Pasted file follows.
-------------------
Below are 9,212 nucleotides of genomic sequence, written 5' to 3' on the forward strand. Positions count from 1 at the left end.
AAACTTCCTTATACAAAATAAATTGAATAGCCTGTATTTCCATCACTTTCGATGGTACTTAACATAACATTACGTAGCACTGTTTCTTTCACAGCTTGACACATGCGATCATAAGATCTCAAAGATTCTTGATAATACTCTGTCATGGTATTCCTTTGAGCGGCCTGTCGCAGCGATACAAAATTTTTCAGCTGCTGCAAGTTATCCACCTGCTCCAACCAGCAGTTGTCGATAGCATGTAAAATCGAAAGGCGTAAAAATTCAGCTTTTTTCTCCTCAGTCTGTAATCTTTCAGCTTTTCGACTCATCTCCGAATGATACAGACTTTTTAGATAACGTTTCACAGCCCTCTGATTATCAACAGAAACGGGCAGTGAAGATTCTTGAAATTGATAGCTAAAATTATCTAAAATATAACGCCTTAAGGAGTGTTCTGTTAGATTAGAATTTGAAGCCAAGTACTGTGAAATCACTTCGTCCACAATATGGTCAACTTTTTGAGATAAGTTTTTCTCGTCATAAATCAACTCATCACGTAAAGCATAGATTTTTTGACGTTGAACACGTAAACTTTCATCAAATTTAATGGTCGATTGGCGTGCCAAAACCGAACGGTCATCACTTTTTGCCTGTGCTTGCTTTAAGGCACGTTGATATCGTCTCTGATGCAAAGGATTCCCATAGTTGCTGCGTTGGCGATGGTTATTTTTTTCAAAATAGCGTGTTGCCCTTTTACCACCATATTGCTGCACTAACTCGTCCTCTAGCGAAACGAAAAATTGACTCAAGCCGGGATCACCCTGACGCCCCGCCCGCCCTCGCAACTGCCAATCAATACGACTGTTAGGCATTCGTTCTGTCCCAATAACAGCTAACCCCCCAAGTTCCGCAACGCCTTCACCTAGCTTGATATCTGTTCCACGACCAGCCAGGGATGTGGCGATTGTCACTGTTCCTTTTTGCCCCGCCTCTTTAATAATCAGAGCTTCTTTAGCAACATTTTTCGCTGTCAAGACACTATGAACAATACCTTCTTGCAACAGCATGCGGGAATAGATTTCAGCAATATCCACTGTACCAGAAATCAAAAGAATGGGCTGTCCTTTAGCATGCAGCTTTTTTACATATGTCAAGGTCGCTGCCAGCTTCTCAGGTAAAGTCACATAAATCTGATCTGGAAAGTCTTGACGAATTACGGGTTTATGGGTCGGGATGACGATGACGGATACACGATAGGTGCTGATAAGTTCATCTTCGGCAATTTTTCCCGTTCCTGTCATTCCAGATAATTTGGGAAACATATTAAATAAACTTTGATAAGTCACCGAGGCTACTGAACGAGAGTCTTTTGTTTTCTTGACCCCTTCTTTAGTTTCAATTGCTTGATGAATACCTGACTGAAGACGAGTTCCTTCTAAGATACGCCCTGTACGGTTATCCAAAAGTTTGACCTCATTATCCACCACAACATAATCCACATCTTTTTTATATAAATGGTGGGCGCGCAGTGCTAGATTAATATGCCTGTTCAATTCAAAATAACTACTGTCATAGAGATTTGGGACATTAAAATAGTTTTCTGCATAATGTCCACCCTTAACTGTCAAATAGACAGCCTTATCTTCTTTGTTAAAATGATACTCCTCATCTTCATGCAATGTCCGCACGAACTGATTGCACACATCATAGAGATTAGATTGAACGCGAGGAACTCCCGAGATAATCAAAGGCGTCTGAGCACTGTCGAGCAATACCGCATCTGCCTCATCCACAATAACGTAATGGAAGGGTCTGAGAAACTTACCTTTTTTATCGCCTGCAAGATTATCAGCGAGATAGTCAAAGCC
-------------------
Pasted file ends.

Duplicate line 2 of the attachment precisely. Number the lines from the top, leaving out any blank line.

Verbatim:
AAACTTCCTTATACAAAATAAATTGAATAGCCTGTATTTCCATCACTTTCGATGGTACTTAACATAACATTACGTAGCACTGTTTCTTTCACAGCTTGACACATGCGATCATAAGATCTCAAAGATTCTTGATAATACTCTGTCATGGTATTCCTTTGAGCGGCCTGTCGCAGCGATACAAAATTTTTCAGCTGCTGCAAGTTATCCACCTGCTCCAACCAGCAGTTGTCGATAGCATGTAAAATCGAAAGGCGTAAAAATTCAGCTTTTTTCTCCTCAGTCTGTAATCTTTCAGCTTTTCGACTCATCTCCGAATGATACAGACTTTTTAGATAACGTTTCACAGCCCTCTGATTATCAACAGAAACGGGCAGTGAAGATTCTTGAAATTGATAGCTAAAATTATCTAAAATATAACGCCTTAAGGAGTGTTCTGTTAGATTAGAATTTGAAGCCAAGTACTGTGAAATCACTTCGTCCACAATATGGTCAACTTTTTGAGATAAGTTTTTCTCGTCATAAATCAACTCATCACGTAAAGCATAGATTTTTTGACGTTGAACACGTAAACTTTCATCAAATTTAATGGTCGATTGGCGTGCCAAAACCGAACGGTCATCACTTTTTGCCTGTGCTTGCTTTAAGGCACGTTGATATCGTCTCTGATGCAAAGGATTCCCATAGTTGCTGCGTTGGCGATGGTTATTTTTTTCAAAATAGCGTGTTGCCCTTTTACCACCATATTGCTGCACTAACTCGTCCTCTAGCGAAACGAAAAATTGACTCAAGCCGGGATCACCCTGACGCCCCGCCCGCCCTCGCAACTGCCAATCAATACGACTGTTAGGCATTCGTTCTGTCCCAATAACAGCTAACCCCCCAAGTTCCGCAACGCCTTCACCTAGCTTGATATCTGTTCCACGACCAGCCAGGGATGTGGCGATTGTCACTGTTCCTTTTTGCCCCGCCTCTTTAATAATCAGAGCTTCTTTAGCAACATTTTTCGCTGTCAAGACACTATGAACAATACCTTCTTGCAACAGCATGCGGGAATAGATTTCAGCAATATCCACTGTACCAGAAATCAAAAGAATGGGCTGTCCTTTAGCATGCAGCTTTTTTACATATGTCAAGGTCGCTGCCAGCTTCTCAGGTAAAGTCACATAAATCTGATCTGGAAAGTCTTGACGAATTACGGGTTTATGGGTCGGGATGACGATGACGGATACACGATAGGTGCTGATAAGTTCATCTTCGGCAATTTTTCCCGTTCCTGTCATTCCAGATAATTTGGGAAACATATTAAATAAACTTTGATAAGTCACCGAGGCTACTGAACGAGAGTCTTTTGTTTTCTTGACCCCTTCTTTAGTTTCAATTGCTTGATGAATACCTGACTGAAGACGAGTTCCTTCTAAGATACGCCCTGTACGGTTATCCAAAAGTTTGACCTCATTATCCACCACAACATAATCCACATCTTTTTTATATAAATGGTGGGCGCGCAGTGCTAGATTAATATGCCTGTTCAATTCAAAATAACTACTGTCATAGAGATTTGGGACATTAAAATAGTTTTCTGCATAATGTCCACCCTTAACTGTCAAATAGACAGCCTTATCTTCTTTGTTAAAATGATACTCCTCATCTTCATGCAATGTCCGCACGAACTGATTGCACACATCATAGAGATTAGATTGAACGCGAGGAACTCCCGAGATAATCAAAGGCGTCTGAGCACTGTCGAGCAATACCGCATCTGCCTCATCCACAATAACGTAATGGAAGGGTCTGAGAAACTTACCTTTTTTATCGCCTGCAAGATTATCAGCGAGATAGTCAAAGCC